As young people, it is not necessarily because of our own doing that there are ongoing environmental problems which our planet faces, but it is up to us to be the driving force to inspire change, to make a difference, and to create the future that we want for ourselves, for our planet, and for the wildlife that we share it with. It’s a privilege for me to be a #YouthForLions Ambassador. I will take on this role with great pride and even greater responsibility to help this incredible team to expose the captive lion breeding industry, and to ultimately put an end to this cruel practice once and for all.”

“Education is the most powerful weapon which you can use to change the world” – Nelson Mandela.

Quéanne Southwood:

Quéanne is a Durban-based performer who lives for wildlife, conservation and travelling. Her mother, Janine, has worked in the tourism industry for many years and was one of our presenters at the YouthForLions ‘LIVE WILD’ Workshop.

“My love and passion for wildlife started as a young child and its something I had hoped would stay with me and grow into something bigger, as I grew older. As perseverance would have it, now, at the age of 20, I am so honoured to be a #YouthForLions Ambassador for their campaign which aims to educate and bring an end to canned hunting and the exploitative breeding of lions and other predators on farms across South Africa. I owe it to my mom for instilling in me, at a young age, an understanding and respect for our wildlife. Due to my mother’s role in the tourism industry, I have travelled throughout South Africa and was taught to love these beautiful creatures. It is in my blood to protect and do whatever I can to ensure Africa’s wildlife thrives. If you are not filled with overflowing love, compassion and goodwill for all creatures living in nature, You will never know true happiness.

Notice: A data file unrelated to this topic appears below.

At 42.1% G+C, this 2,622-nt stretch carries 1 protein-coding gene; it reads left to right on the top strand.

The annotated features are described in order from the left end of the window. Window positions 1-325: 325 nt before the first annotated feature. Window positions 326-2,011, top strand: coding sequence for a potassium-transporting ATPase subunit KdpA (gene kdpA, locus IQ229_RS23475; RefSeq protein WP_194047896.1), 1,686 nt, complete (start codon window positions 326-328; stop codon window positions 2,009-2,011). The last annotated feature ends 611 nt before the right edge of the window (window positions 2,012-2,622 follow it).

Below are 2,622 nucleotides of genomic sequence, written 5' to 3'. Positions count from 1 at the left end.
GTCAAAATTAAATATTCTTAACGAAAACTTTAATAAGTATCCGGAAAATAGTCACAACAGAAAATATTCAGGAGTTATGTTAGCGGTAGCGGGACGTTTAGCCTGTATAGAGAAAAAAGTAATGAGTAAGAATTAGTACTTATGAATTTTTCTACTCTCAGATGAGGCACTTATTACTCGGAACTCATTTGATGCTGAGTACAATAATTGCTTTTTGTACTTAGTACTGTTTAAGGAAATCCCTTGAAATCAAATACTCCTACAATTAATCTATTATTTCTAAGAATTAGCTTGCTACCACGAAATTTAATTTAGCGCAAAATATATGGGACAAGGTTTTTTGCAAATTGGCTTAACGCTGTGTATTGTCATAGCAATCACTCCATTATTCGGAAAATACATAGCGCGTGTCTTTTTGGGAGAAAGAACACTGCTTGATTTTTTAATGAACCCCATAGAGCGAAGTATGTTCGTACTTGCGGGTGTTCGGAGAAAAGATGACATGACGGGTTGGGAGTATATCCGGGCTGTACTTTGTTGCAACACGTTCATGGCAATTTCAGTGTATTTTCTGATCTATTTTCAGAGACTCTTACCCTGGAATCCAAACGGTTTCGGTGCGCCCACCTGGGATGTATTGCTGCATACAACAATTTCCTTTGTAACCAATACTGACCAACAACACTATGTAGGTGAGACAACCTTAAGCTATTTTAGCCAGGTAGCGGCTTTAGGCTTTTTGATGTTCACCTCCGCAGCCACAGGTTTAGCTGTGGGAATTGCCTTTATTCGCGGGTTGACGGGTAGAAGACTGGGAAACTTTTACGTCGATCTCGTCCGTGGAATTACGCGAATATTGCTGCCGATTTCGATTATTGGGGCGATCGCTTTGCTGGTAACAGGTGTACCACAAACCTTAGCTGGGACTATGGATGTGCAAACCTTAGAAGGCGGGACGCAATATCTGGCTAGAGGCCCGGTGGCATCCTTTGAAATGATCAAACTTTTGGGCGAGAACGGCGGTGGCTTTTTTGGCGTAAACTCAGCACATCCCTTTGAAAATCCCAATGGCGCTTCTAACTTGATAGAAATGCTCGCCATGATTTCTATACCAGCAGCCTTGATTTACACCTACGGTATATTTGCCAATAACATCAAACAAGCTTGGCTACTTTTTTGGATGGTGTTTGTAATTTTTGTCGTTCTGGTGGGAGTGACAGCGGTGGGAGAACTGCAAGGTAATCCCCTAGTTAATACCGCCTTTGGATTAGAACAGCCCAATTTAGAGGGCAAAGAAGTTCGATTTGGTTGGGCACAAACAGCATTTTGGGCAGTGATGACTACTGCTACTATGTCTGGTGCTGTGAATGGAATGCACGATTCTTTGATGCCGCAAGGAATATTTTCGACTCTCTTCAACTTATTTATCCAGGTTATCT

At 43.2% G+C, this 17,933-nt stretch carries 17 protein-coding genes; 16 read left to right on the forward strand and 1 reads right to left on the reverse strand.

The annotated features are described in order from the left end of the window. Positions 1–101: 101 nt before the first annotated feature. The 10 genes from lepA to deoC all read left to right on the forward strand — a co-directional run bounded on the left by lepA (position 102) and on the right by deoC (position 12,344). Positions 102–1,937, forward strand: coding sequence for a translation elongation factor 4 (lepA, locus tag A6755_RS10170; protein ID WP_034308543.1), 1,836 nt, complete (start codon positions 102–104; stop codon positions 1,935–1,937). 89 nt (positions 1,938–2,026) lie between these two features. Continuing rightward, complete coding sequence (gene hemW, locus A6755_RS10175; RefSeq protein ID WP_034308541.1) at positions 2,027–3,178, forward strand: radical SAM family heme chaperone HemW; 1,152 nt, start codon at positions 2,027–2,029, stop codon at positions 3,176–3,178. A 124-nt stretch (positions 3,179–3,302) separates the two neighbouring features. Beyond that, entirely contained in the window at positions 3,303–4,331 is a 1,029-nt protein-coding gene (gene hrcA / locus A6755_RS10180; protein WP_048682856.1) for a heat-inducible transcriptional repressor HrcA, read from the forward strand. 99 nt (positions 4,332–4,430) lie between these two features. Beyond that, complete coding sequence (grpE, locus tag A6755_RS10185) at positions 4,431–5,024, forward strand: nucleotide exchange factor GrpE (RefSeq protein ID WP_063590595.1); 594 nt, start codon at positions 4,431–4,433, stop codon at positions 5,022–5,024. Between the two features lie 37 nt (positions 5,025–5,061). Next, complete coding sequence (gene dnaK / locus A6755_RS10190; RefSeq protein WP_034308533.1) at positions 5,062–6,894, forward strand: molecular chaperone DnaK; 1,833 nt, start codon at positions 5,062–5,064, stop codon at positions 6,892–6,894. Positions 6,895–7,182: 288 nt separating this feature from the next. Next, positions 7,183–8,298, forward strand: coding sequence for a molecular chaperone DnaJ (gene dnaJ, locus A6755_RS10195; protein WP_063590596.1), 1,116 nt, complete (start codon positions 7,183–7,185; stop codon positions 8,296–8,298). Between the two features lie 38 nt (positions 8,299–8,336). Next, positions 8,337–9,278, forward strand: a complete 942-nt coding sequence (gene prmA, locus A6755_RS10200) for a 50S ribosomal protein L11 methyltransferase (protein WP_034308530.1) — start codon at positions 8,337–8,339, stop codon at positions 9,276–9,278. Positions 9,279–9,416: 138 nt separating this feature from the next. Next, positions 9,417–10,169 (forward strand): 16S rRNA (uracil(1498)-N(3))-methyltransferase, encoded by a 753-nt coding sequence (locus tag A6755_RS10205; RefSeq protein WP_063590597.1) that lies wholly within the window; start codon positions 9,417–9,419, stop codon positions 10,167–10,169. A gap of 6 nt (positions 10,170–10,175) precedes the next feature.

From the words of Mufasa, “Everything you see exists together in a delicate balance.” As humans, we need to understand that balance and respect, from the tiny elephant shrew to the King of the jungle, our lions. This is the circle of life and it’s our job to protect it. As a professional singer and performing artist, it is a privilege to now be able to combine my two biggest passions, music and wildlife, to make a significant difference in saving our lions.”